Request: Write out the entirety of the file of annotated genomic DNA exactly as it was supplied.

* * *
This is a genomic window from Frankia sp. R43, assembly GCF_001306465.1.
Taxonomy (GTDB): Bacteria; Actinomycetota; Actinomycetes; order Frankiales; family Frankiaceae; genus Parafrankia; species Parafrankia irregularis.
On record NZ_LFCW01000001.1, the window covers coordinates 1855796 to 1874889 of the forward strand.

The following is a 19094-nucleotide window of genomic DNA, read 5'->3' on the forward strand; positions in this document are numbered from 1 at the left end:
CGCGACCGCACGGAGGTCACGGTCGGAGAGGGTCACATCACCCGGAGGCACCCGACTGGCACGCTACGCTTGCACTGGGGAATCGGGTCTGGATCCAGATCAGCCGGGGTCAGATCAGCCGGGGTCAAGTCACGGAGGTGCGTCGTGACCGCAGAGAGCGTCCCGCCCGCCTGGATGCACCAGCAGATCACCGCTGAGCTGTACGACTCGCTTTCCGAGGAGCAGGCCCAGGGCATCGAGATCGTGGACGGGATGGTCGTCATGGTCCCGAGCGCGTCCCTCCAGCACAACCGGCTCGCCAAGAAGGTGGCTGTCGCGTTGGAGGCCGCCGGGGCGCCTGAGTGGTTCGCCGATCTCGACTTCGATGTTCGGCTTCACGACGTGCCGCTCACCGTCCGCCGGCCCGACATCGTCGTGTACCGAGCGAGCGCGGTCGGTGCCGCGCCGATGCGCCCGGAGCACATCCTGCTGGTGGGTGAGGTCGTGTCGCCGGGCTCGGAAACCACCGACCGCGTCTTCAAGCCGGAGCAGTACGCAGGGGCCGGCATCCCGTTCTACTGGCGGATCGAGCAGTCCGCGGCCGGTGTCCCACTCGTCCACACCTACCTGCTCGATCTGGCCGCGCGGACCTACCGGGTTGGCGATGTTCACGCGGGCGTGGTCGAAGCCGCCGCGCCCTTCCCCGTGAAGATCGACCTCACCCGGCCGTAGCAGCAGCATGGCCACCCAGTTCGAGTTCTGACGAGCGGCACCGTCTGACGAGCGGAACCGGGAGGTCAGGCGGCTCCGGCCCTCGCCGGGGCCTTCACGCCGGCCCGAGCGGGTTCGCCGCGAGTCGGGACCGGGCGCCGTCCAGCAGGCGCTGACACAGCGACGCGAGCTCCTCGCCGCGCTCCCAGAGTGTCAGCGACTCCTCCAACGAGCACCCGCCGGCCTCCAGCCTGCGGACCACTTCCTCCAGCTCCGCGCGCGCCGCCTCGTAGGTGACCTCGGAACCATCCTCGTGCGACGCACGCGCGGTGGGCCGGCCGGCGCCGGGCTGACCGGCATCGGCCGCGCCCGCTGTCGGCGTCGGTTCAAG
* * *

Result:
This is a genomic window from Frankia sp. R43, assembly GCF_001306465.1.
Taxonomy (GTDB): Bacteria; Actinomycetota; Actinomycetes; order Frankiales; family Frankiaceae; genus Parafrankia; species Parafrankia irregularis.
On record NZ_LFCW01000001.1, the window covers coordinates 1855796 to 1874889 of the forward strand.

The following is a 19094-nucleotide window of genomic DNA, read 5'->3' on the forward strand; positions in this document are numbered from 1 at the left end:
CGCGACCGCACGGAGGTCACGGTCGGAGAGGGTCACATCACCCGGAGGCACCCGACTGGCACGCTACGCTTGCACTGGGGAATCGGGTCTGGATCCAGATCAGCCGGGGTCAGATCAGCCGGGGTCAAGTCACGGAGGTGCGTCGTGACCGCAGAGAGCGTCCCGCCCGCCTGGATGCACCAGCAGATCACCGCTGAGCTGTACGACTCGCTTTCCGAGGAGCAGGCCCAGGGCATCGAGATCGTGGACGGGATGGTCGTCATGGTCCCGAGCGCGTCCCTCCAGCACAACCGGCTCGCCAAGAAGGTGGCTGTCGCGTTGGAGGCCGCCGGGGCGCCTGAGTGGTTCGCCGATCTCGACTTCGATGTTCGGCTTCACGACGTGCCGCTCACCGTCCGCCGGCCCGACATCGTCGTGTACCGAGCGAGCGCGGTCGGTGCCGCGCCGATGCGCCCGGAGCACATCCTGCTGGTGGGTGAGGTCGTGTCGCCGGGCTCGGAAACCACCGACCGCGTCTTCAAGCCGGAGCAGTACGCAGGGGCCGGCATCCCGTTCTACTGGCGGATCGAGCAGTCCGCGGCCGGTGTCCCACTCGTCCACACCTACCTGCTCGATCTGGCCGCGCGGACCTACCGGGTTGGCGATGTTCACGCGGGCGTGGTCGAAGCCGCCGCGCCCTTCCCCGTGAAGATCGACCTCACCCGGCCGTAGCAGCAGCATGGCCACCCAGTTCGAGTTCTGACGAGCGGCACCGTCTGACGAGCGGAACCGGGAGGTCAGGCGGCTCCGGCCCTCGCCGGGGCCTTCACGCCGGCCCGAGCGGGTTCGCCGCGAGTCGGGACCGGGCGCCGTCCAGCAGGCGCTGACACAGCGACGCGAGCTCCTCGCCGCGCTCCCAGAGTGTCAGCGACTCCTCCAACGAGCACCCGCCGGCCTCCAGCCTGCGGACCACTTCCTCCAGCTCCGCGCGCGCCGCCTCGTAGGTGACCTCGGAACCATCCTCGTGCGACGCACGCGCGGTGGGCCGGCCGGCGCCGGGCTGACCGGCATCGGCCGCGCCCGCTGTCGGCGTCGGTTCAAG